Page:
Helena Sanders

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Helena Sanders
Helena Sanders.png
Helena Charles

(1911-04-16)16 April 1911
Died14 June 1997(1997-06-14) (aged 86)
Other namesMaghteth Boudycca (Bardic name)
EducationUniversity of Oxford (1948)
Occupationhumanitarian, cultural activist, politician and poet.
Known forBard of the Gorseth Kernow
Spouse(s)Guy Sanders
AwardsKnight of St Mark

Helena Sanders née Charles (16 April 1911 – 14 June 1997) was a Cornish humanitarian, cultural activist, politician and poet. Sanders was the founder of the political party, Mebyon Kernow, in 1951. She was also well known for her feline welfare efforts in Venice.


Sanders was born in Kolkata and her mother died when she was three.[1]

In the 1920s she worked in the slums of Bermondsey. During the Second World War, she joined the London Ambulance Service.[1] She organised assistance for displaced members of the population of Heligoland and also Jewish refugees during and after the war.

She graduated from Oxford in 1948 and by 1949 she became the Cornish representative on the Central Committee of European Communities and Regions.[2]

In 1950, she organised a group of actors to perform the play Bewnans Meriasek in Cornish at the Celtic Congress. It was performed in several places in Cornwall and was Cornwall's entry to the Festival of Britain.[3]

Sanders was the first leader of the Cornish political party Mebyon Kernow (MK), founded by herself in January 1951.[4] Sanders felt that Cornish culture was being destroyed.[5] She went on to lead the party for four years.[6] Sanders was the also the first person to put MK policies to the electorate when she won a seat on Camborne–Redruth Urban District Council in 1953.[6] Her slogan was 'A Square Deal for the Cornish.'[6] Sanders had a more "separatist" agenda than others in the party, which led to divisions within the group.[7] She was succeeded as Chairman of MK by Major Cecil Beer in 1957.[8][2]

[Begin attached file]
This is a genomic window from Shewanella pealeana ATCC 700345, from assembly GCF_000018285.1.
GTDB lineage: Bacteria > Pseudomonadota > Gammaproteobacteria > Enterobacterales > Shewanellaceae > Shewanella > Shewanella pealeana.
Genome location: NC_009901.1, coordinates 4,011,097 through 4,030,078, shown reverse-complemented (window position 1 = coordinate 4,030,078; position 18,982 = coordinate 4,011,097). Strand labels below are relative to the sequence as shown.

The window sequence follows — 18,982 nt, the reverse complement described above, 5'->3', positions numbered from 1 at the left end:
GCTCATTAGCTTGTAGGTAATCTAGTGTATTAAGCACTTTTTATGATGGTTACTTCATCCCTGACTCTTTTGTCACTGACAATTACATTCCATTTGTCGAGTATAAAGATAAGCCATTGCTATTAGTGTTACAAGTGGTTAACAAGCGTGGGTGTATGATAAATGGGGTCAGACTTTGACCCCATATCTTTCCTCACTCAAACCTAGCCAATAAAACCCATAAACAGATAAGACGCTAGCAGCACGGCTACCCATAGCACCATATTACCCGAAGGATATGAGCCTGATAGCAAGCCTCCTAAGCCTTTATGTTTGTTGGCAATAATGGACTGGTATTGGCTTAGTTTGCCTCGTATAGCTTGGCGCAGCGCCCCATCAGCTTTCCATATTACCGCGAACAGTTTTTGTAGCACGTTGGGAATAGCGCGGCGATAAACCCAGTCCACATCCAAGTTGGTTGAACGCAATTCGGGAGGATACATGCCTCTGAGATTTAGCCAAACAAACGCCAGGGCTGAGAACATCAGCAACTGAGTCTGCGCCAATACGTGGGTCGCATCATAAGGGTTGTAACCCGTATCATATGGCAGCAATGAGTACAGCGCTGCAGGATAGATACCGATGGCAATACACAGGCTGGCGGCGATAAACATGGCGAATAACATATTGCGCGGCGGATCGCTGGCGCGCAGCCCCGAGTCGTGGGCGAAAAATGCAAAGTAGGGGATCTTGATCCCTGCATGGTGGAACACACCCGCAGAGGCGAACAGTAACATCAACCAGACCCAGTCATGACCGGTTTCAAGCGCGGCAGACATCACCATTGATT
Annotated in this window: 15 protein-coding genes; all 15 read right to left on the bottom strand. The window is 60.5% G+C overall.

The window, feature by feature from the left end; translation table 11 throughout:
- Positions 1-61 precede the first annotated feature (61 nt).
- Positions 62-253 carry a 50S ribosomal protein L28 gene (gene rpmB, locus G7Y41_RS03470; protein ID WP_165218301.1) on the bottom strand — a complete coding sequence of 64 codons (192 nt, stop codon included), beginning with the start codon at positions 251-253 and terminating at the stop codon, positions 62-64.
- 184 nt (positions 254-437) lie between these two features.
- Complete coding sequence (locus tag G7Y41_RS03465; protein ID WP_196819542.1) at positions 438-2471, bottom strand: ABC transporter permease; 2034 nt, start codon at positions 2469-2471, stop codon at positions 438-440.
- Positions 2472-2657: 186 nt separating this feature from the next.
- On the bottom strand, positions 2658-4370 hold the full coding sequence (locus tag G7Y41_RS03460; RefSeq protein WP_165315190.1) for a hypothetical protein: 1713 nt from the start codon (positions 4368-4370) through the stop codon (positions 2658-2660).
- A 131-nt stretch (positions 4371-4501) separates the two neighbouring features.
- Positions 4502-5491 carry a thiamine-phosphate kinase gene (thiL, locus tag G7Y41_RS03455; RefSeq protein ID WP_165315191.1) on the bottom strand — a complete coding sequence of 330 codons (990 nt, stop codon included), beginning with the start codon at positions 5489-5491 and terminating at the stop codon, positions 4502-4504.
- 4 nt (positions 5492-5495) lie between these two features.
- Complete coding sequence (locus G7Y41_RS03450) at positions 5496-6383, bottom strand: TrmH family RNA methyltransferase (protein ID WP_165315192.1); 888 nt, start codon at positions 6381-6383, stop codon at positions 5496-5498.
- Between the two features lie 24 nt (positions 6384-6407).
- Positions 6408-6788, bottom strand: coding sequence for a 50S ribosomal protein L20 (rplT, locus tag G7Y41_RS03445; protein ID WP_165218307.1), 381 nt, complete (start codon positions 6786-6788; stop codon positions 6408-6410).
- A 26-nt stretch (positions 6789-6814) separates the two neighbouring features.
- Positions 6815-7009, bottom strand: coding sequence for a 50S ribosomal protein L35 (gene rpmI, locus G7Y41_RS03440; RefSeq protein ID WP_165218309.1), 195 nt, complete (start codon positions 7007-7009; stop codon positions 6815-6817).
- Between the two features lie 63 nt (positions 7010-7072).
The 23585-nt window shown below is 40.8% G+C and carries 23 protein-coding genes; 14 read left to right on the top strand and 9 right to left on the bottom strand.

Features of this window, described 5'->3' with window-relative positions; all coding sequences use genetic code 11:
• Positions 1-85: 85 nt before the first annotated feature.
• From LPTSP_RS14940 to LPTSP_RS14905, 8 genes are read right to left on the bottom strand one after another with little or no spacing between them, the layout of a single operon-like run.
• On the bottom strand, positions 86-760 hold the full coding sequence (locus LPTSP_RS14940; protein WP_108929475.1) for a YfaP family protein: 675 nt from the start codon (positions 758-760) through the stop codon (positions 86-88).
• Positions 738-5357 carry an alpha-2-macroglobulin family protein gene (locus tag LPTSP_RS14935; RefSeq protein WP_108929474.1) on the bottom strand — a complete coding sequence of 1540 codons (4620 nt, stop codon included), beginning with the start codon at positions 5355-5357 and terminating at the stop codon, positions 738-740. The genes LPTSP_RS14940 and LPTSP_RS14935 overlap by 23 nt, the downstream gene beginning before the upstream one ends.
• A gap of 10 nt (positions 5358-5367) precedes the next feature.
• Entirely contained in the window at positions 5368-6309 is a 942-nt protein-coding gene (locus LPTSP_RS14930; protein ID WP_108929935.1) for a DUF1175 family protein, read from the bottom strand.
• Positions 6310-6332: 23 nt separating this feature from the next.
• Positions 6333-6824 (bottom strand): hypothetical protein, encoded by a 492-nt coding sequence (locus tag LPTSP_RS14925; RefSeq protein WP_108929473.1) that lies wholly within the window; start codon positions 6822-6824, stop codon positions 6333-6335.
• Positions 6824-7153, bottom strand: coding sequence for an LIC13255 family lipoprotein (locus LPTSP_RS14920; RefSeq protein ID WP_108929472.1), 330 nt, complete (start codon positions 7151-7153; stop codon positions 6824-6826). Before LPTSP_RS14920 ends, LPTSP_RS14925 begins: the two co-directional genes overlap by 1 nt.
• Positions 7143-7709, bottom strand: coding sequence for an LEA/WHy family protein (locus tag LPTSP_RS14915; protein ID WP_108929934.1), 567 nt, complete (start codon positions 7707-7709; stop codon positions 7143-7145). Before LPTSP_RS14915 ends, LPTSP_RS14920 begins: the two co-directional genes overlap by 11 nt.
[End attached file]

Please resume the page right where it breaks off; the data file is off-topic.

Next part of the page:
Sanders also founded and served as editor for New Cornwall, a monthly magazine effectively serving as the voice of Mebyon Kernow. She was interested in the governing structure of the Isle of Man as a potential model for Cornwall and sympathized with other Celtic nationalist and separatist movements.[9]

She became a member of Gorseth Kernow under the Bardic name of Maghteth Boudycca ('Daughter of Boudicca') at Trethevy Quoit in 1953.[10][2] She organised residential courses in the Cornish language, where Richard Gendall and Tony Snell met and wrote poetry in the language.

She married sculptor, Guy Sanders, in 1959.[1]

She went to Venice in 1964 and, saddened by the large number of emaciated stray cats in the city she co-founded the Dingo charity to work for the welfare of the feral cats.[1] The name of the charity came from co-founder, Mabel Raymonde Hawkin's dog, who was also named Dingo.[1] Their work in Venice wasn't always understood, with some Venetians misunderstanding their intentions.[11] Eventually, Sanders and Hawkins were able to educate residents about the cats and how to improve their living conditions.[12] Some strays were killed due to health issues and others were neutered with the consent of Venetian authorities.[13] Sanders and Hawkins were the first people in Italy to use the process of trap-neuter-return (TNR) to control cat populations.[14] Her husband, Guy, became a licensed gondolier to help raise money for Dingo.[1] Sanders also founded the Cornwall Christian Fellowship for Animals and the Cornwall Cat Rescue Group.[1] For her work in Venice she was made a Knight of St Mark.[2]